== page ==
Pope must apologise to nation, say abuse survivors
Published 15/02/2010 | 05:00
SURVIVORS of clerical abuse demanded leadership and accountability from Pope Benedict XVI last night as Irish bishops prepared for a major Vatican summit over the devastating scandals.
The 24 senior clergymen will take part in unprecedented two-day talks after being summoned before the pontiff over the sexual abuse revelations that have rocked the Irish church.
John Kelly, of the Survivors of Child Abuse (SOCA) support group, said it wanted Pope Benedict to take firm action to restore the church in Ireland and provide proper financial compensation to victims.
"We've asked the pontiff to restore the honour to the Irish nation," Mr Kelly said.
"To restore the true church to Ireland. Because it wasn't up to now."
A similar Vatican meeting took place in 2002 when US cardinals were invited to Rome by Pope John Paul II to discuss abuse scandals involving the American church.
Meetings will be held in the Vatican throughout today and tomorrow morning, with the Pope and up to seven of his senior cardinals and aides expected to attend.
Michael O'Brien, a former Fianna Fail politician and abuse survivor, demanded that the Pope apologise to the people of Ireland.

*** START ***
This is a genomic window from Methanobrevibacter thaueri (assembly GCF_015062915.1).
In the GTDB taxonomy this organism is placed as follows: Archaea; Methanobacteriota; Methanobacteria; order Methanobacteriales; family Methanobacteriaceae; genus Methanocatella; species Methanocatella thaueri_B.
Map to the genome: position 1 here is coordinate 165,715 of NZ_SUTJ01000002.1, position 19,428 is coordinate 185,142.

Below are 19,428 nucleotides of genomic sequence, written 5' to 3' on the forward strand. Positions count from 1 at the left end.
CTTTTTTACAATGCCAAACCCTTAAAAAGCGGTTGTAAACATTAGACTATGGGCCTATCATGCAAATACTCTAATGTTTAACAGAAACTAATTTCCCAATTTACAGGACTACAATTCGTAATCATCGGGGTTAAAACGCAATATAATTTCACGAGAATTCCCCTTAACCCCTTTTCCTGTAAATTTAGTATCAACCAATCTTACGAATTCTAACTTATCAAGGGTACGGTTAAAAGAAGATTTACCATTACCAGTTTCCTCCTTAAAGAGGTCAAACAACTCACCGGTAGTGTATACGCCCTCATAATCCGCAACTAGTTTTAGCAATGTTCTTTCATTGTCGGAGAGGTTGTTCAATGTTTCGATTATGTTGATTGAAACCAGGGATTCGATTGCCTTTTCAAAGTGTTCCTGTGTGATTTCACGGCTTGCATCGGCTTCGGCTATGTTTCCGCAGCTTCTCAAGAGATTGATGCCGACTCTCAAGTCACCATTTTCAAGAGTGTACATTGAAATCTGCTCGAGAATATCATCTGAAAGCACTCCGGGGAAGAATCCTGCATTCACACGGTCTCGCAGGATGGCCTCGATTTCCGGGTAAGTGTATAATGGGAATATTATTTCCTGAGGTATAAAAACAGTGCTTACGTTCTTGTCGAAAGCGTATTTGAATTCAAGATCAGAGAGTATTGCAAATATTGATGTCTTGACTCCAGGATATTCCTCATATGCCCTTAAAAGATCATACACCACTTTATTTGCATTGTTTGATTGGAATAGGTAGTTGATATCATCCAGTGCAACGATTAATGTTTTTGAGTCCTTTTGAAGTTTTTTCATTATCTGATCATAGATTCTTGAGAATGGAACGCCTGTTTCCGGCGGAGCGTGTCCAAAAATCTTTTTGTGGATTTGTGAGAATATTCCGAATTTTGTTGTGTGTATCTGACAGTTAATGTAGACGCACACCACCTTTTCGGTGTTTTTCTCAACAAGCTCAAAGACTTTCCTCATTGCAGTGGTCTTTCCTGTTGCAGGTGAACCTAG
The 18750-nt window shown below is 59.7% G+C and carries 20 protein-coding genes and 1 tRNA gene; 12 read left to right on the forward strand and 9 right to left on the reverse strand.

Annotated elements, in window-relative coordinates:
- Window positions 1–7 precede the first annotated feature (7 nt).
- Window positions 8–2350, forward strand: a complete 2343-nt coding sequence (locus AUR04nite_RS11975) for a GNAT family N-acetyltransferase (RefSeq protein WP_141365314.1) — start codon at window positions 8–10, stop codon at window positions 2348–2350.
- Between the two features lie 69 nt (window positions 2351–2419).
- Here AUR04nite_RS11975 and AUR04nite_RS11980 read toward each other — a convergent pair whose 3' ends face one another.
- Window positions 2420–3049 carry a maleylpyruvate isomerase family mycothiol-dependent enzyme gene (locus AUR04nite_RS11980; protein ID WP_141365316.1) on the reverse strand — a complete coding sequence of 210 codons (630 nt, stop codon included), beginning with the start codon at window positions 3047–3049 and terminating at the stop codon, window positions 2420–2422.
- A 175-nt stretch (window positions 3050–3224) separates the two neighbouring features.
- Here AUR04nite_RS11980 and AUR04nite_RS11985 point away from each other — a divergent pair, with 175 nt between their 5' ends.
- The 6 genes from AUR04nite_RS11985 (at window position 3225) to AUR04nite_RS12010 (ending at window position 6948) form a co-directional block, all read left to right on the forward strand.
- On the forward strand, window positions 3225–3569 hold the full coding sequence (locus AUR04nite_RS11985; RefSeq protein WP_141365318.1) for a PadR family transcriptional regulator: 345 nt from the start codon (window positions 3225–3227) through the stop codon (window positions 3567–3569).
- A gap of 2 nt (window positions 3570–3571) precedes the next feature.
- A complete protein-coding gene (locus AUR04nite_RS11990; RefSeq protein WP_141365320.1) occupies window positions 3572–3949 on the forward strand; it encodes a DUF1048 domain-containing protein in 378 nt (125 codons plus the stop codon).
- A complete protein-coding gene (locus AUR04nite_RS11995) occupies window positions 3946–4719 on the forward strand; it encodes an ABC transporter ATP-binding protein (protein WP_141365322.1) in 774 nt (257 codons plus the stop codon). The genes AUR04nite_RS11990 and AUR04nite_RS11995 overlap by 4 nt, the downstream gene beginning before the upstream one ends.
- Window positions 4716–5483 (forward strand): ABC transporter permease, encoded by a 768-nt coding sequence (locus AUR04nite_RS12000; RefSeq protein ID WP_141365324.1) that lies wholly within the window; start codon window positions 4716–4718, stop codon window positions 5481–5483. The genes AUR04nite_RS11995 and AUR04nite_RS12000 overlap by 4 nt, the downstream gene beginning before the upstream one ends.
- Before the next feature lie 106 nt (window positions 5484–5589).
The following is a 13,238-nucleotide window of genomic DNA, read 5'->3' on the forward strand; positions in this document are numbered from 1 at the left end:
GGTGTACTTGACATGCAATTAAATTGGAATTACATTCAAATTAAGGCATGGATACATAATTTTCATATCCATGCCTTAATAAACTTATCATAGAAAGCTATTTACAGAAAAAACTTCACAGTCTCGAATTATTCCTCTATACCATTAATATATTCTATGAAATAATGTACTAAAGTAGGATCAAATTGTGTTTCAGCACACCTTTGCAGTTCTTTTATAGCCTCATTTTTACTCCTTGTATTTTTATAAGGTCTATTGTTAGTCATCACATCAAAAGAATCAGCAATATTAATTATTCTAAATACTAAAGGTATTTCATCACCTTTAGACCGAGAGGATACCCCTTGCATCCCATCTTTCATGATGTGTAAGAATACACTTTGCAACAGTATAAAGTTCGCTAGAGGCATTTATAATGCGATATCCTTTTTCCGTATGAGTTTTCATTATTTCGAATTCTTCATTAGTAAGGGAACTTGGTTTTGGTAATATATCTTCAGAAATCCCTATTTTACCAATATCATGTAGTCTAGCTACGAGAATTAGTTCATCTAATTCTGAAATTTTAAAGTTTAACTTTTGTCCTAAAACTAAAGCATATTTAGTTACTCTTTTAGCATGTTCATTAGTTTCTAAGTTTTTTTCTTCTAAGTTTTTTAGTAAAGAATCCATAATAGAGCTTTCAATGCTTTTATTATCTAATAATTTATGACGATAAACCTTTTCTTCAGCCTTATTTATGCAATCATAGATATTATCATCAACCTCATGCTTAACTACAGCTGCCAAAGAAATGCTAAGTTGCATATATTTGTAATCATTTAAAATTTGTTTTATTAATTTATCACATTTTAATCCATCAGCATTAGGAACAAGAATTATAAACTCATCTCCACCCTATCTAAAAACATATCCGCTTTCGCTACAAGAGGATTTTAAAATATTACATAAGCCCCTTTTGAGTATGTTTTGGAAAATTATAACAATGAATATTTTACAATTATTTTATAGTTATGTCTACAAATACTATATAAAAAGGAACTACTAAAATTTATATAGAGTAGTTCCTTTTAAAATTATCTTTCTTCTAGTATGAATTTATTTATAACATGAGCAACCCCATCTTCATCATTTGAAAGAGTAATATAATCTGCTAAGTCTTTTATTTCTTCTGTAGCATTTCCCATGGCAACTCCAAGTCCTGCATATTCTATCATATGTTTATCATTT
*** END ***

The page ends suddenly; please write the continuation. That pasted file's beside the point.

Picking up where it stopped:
"We want the Pope to make a proper apology to Ireland, for what happened in Ireland," he said.
"We don't want a bland apology, we want an apology to those of us in Ireland who were abused and to the people of Ireland who are 100pc behind us on this.
"This is not an Irish problem. This is a Catholic Church worldwide problem."
The papal invitation was extended to all diocesan bishops last month in the wake of the abuse revelations contained in the Ryan and Murphy reports.
A spokesman for the bishops said they had prepared for the meeting by speaking with abuse survivors, lay people and priests.
"It is expected the discussions will be frank and open," he said.
Pope Benedict has also promised a pastoral letter to Irish Catholics, but it is not known when this will be published.
Meanwhile, more than 150 people attended a meeting organised by SOCA in central Dublin yesterday. Mr Kelly said any plans for a national memorial to the victims must proceed at the same time as plans for financial compensation.